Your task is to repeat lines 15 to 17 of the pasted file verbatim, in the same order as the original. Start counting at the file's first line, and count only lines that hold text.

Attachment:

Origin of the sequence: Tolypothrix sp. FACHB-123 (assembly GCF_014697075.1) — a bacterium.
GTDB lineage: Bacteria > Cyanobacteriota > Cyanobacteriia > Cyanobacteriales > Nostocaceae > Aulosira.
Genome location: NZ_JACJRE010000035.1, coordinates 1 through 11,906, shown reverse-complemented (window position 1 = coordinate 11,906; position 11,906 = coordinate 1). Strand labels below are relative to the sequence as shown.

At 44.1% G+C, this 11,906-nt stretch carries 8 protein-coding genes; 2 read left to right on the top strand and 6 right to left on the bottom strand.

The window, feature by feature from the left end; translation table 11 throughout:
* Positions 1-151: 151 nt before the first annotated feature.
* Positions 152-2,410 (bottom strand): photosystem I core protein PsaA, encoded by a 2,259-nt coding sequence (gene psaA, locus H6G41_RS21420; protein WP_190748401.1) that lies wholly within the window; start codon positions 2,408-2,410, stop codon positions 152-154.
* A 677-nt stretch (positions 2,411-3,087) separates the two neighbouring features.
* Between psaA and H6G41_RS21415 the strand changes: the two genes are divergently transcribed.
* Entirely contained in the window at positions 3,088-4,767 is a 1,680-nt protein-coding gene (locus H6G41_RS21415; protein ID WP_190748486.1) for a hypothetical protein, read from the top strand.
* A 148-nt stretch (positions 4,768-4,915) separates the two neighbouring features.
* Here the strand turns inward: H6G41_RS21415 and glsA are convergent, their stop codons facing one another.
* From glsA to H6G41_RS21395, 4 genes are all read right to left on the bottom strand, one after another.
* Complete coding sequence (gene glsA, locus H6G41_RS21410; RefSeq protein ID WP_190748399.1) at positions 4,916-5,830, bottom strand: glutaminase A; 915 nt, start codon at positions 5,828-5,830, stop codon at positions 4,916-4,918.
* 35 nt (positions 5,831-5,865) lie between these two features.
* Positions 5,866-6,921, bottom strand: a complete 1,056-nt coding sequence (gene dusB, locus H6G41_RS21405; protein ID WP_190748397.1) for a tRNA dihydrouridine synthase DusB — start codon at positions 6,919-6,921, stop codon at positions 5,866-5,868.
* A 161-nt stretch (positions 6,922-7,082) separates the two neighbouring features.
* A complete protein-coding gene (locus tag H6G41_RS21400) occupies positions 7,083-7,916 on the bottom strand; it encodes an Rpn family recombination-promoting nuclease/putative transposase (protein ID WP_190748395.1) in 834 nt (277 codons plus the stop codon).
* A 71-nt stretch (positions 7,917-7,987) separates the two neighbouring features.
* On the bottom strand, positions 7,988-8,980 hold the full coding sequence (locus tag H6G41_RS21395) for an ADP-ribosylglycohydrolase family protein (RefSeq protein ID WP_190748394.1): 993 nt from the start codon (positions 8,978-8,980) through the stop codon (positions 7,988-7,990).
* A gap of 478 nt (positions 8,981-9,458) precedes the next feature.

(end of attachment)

* 35 nt (positions 5,831-5,865) lie between these two features.
* Positions 5,866-6,921, bottom strand: a complete 1,056-nt coding sequence (gene dusB, locus H6G41_RS21405; protein ID WP_190748397.1) for a tRNA dihydrouridine synthase DusB — start codon at positions 6,919-6,921, stop codon at positions 5,866-5,868.
* A 161-nt stretch (positions 6,922-7,082) separates the two neighbouring features.